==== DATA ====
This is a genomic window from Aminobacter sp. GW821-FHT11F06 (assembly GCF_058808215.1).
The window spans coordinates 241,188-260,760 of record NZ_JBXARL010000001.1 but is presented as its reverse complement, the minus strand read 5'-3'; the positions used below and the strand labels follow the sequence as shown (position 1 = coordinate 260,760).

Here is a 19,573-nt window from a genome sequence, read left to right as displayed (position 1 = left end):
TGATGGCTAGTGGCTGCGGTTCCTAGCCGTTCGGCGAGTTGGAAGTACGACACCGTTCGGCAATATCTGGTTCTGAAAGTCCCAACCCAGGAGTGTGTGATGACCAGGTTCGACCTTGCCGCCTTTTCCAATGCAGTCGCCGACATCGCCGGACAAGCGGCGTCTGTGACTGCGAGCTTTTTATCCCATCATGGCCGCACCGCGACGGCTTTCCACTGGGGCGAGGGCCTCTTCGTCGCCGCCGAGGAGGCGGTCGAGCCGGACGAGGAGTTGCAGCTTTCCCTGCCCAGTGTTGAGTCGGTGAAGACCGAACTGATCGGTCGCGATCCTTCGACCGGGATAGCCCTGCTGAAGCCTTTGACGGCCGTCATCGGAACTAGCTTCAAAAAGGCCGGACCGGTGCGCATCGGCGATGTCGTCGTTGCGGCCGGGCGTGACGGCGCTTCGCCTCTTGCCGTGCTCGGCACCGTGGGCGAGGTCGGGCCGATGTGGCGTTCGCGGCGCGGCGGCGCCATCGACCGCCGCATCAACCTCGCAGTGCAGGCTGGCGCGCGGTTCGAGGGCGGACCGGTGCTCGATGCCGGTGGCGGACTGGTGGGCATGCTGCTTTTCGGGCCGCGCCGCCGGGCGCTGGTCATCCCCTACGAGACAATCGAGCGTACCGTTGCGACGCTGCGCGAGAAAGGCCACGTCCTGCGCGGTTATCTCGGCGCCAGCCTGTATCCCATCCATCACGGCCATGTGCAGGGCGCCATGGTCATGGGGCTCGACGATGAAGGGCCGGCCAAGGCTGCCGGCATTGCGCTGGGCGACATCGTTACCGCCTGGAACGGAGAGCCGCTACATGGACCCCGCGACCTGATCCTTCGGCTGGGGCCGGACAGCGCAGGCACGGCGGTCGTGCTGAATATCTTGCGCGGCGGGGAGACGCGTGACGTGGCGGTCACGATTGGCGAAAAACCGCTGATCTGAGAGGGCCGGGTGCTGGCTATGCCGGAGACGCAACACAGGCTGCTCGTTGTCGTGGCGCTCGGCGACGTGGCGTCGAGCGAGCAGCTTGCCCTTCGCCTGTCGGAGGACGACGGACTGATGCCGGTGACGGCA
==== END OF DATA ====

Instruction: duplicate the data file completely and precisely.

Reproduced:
This is a genomic window from Aminobacter sp. GW821-FHT11F06 (assembly GCF_058808215.1).
The window spans coordinates 241,188-260,760 of record NZ_JBXARL010000001.1 but is presented as its reverse complement, the minus strand read 5'-3'; the positions used below and the strand labels follow the sequence as shown (position 1 = coordinate 260,760).

Here is a 19,573-nt window from a genome sequence, read left to right as displayed (position 1 = left end):
TGATGGCTAGTGGCTGCGGTTCCTAGCCGTTCGGCGAGTTGGAAGTACGACACCGTTCGGCAATATCTGGTTCTGAAAGTCCCAACCCAGGAGTGTGTGATGACCAGGTTCGACCTTGCCGCCTTTTCCAATGCAGTCGCCGACATCGCCGGACAAGCGGCGTCTGTGACTGCGAGCTTTTTATCCCATCATGGCCGCACCGCGACGGCTTTCCACTGGGGCGAGGGCCTCTTCGTCGCCGCCGAGGAGGCGGTCGAGCCGGACGAGGAGTTGCAGCTTTCCCTGCCCAGTGTTGAGTCGGTGAAGACCGAACTGATCGGTCGCGATCCTTCGACCGGGATAGCCCTGCTGAAGCCTTTGACGGCCGTCATCGGAACTAGCTTCAAAAAGGCCGGACCGGTGCGCATCGGCGATGTCGTCGTTGCGGCCGGGCGTGACGGCGCTTCGCCTCTTGCCGTGCTCGGCACCGTGGGCGAGGTCGGGCCGATGTGGCGTTCGCGGCGCGGCGGCGCCATCGACCGCCGCATCAACCTCGCAGTGCAGGCTGGCGCGCGGTTCGAGGGCGGACCGGTGCTCGATGCCGGTGGCGGACTGGTGGGCATGCTGCTTTTCGGGCCGCGCCGCCGGGCGCTGGTCATCCCCTACGAGACAATCGAGCGTACCGTTGCGACGCTGCGCGAGAAAGGCCACGTCCTGCGCGGTTATCTCGGCGCCAGCCTGTATCCCATCCATCACGGCCATGTGCAGGGCGCCATGGTCATGGGGCTCGACGATGAAGGGCCGGCCAAGGCTGCCGGCATTGCGCTGGGCGACATCGTTACCGCCTGGAACGGAGAGCCGCTACATGGACCCCGCGACCTGATCCTTCGGCTGGGGCCGGACAGCGCAGGCACGGCGGTCGTGCTGAATATCTTGCGCGGCGGGGAGACGCGTGACGTGGCGGTCACGATTGGCGAAAAACCGCTGATCTGAGAGGGCCGGGTGCTGGCTATGCCGGAGACGCAACACAGGCTGCTCGTTGTCGTGGCGCTCGGCGACGTGGCGTCGAGCGAGCAGCTTGCCCTTCGCCTGTCGGAGGACGACGGACTGATGCCGGTGACGGCA